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Has new California calories-info restaurant law, or the N.Y.C. law, been of use to you?

This is just in the news out here in California, since the law took effect July 1.

Weighing California's restaurant calorie-listing law
http://latimesblogs.latimes.com/boost...

Requires: "... restaurants in California with 20 or more locations to provide brochures with nutritional information by July 1, 2009..."

The New York City law:
Fed court upholds New York City's calorie-posting rule
http://www.ama-assn.org/amednews/2009...

"...requires chain restaurants with 15 or more establishments nationally to prominently display calorie content..."

For instance, out here we have California Pizza Kitchen, and while I don't know if they did this before I know they at least haven't done it a long time. Their calories counts, shown at this link, also appear on their menu. (At least the items I looked through on the menu.
)http://www.cpk.com/menu/pdfs/main-des...

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  1. I laughed. The CPK salads have shockingly high calorie counts and when I went to the next page for the pizzas, the calorie counts were impressively low...until I read the fine print at the bottom of the page stating that the pizza calorie count represented 1/6 of the pizza (or per slice).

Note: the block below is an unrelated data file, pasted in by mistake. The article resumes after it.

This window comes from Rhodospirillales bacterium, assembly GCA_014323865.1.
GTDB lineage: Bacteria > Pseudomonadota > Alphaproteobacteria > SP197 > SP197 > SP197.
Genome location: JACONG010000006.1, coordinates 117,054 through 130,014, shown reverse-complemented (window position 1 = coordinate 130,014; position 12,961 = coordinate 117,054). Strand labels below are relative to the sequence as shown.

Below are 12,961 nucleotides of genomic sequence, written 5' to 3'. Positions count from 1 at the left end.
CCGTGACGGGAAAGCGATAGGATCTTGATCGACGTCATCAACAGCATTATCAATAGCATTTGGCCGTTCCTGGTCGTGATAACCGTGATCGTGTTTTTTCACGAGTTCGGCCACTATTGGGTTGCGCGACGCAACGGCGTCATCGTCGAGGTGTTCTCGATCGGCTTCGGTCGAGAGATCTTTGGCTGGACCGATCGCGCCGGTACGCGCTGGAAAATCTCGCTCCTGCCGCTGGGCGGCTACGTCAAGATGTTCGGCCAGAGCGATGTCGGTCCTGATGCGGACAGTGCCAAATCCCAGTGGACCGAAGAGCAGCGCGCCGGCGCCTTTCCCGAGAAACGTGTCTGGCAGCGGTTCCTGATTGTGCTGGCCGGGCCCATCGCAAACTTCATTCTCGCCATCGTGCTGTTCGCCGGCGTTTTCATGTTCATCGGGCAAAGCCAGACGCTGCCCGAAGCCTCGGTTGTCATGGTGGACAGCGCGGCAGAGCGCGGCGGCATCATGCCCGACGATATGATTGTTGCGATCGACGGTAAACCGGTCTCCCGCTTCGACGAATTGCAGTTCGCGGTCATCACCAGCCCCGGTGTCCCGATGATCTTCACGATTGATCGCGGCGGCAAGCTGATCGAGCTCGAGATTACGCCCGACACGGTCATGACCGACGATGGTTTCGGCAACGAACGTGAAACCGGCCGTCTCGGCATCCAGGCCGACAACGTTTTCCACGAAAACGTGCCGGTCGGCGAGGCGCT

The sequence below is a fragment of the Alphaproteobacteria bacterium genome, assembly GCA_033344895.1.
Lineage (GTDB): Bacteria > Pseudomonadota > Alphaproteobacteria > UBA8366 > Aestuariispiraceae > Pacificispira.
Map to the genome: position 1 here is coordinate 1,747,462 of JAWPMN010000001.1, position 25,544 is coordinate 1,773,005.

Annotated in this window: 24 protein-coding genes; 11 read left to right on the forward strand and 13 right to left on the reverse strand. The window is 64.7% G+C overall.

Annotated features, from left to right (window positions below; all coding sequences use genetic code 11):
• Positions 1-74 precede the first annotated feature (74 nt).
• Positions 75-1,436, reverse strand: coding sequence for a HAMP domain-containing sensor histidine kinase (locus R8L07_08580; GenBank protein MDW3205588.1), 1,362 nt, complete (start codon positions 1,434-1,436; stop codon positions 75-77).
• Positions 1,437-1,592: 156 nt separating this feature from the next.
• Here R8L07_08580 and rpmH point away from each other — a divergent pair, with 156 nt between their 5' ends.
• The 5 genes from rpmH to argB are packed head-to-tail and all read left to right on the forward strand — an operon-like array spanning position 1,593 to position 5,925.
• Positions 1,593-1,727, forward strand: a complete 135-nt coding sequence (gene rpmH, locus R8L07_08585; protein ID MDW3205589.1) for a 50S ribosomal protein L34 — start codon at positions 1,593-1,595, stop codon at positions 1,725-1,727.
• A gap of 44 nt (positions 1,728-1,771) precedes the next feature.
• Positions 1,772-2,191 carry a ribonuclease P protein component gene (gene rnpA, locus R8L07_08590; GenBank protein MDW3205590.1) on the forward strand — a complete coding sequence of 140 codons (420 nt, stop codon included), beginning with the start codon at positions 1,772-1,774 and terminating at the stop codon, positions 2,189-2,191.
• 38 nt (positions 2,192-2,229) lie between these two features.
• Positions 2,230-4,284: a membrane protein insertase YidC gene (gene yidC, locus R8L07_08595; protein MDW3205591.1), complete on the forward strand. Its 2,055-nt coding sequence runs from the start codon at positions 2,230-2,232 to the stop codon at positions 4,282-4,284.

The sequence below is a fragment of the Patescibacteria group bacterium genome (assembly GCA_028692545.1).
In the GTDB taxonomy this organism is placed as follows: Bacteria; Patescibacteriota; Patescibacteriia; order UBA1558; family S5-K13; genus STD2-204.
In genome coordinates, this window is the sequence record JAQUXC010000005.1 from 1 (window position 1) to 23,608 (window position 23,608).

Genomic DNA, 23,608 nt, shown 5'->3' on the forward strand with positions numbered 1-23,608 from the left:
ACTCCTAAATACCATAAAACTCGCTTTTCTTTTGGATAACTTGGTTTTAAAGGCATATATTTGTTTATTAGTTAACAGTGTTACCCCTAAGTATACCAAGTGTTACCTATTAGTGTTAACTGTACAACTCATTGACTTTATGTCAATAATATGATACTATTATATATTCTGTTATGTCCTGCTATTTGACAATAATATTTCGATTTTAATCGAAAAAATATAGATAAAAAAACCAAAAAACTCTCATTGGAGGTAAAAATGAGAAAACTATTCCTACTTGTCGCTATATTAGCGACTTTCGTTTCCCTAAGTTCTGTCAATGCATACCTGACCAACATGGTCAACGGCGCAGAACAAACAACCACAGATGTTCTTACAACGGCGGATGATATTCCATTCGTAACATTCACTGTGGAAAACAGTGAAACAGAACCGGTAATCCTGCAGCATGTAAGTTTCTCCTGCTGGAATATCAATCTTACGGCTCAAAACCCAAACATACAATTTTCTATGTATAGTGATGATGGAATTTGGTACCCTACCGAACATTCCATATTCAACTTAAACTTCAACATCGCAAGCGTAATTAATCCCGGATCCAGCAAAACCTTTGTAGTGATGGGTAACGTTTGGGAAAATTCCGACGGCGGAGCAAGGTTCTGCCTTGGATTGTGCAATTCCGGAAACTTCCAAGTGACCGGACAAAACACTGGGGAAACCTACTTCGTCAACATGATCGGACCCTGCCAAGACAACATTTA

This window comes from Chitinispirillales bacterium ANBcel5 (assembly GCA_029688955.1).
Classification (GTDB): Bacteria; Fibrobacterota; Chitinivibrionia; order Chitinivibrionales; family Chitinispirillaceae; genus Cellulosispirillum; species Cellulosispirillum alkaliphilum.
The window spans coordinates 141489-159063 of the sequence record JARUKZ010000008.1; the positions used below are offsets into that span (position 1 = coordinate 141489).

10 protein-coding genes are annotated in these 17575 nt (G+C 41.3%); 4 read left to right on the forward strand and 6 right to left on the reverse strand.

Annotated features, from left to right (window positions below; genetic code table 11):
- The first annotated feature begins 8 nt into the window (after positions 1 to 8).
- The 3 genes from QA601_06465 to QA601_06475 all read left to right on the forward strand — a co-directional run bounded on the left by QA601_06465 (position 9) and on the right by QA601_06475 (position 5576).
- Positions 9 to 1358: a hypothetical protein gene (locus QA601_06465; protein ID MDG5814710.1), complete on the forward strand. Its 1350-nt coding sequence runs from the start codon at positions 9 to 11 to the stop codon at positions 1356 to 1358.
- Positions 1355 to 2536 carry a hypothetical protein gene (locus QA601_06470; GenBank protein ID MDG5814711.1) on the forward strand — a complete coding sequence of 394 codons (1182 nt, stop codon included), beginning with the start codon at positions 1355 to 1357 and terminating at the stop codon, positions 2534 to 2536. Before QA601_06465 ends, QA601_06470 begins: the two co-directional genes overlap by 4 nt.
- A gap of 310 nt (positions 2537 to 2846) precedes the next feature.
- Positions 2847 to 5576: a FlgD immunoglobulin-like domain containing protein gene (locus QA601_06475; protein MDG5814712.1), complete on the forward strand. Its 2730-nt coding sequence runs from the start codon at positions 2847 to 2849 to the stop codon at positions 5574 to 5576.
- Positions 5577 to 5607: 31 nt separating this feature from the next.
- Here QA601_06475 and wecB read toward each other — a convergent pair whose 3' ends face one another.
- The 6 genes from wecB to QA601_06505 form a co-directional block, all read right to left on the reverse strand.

3 Replies
      1. re: Cinnamon

        I agree !

        Wonder what next these good- for -nothing Politicians will legislate ! How many times can I go the bathroom while on a Train ?? Or like China, How many kids can one have ??

        1. re: trevorlongisland

          I know! Can you imagine? All these politicians! Giving us *information*! On which we can base our own *decisions!* Talk about overstepping boundaries.

          [sarcasm, in case it isn't obvious]

    1. In a word, NO. I view all of this type of legislation as political grandstanding by some low level pol that needs to get his or her name into the record for "supporting good health". It's really useless legislation. People will eat it or not because they like the food, not because this salad or pizza or chicken wing recipe has X less calories than the one down the street.

      1 Reply
      1. re: araknd

        While I do agree people will eat what they want to eat, I have to disagree on a overall level. This is part of the educational process of improving diet, slowly. It might take decades but giving people the information to make a decision that could effect their health is a good idea. How people choose to use that data is up to them.

        Given the obesity in the U.S. (and the cost to the taxpayer/everyone) and the cost to provide the info, it's a no brainer to me. Again, it's up to people how they use or don't use the info.

        Personally if I see the triple heart attack burger has 850 calories, I'd probably think twice but if I'm there I'm still going to buy something, just a bit less...like the single heart attack burger at 200 calories.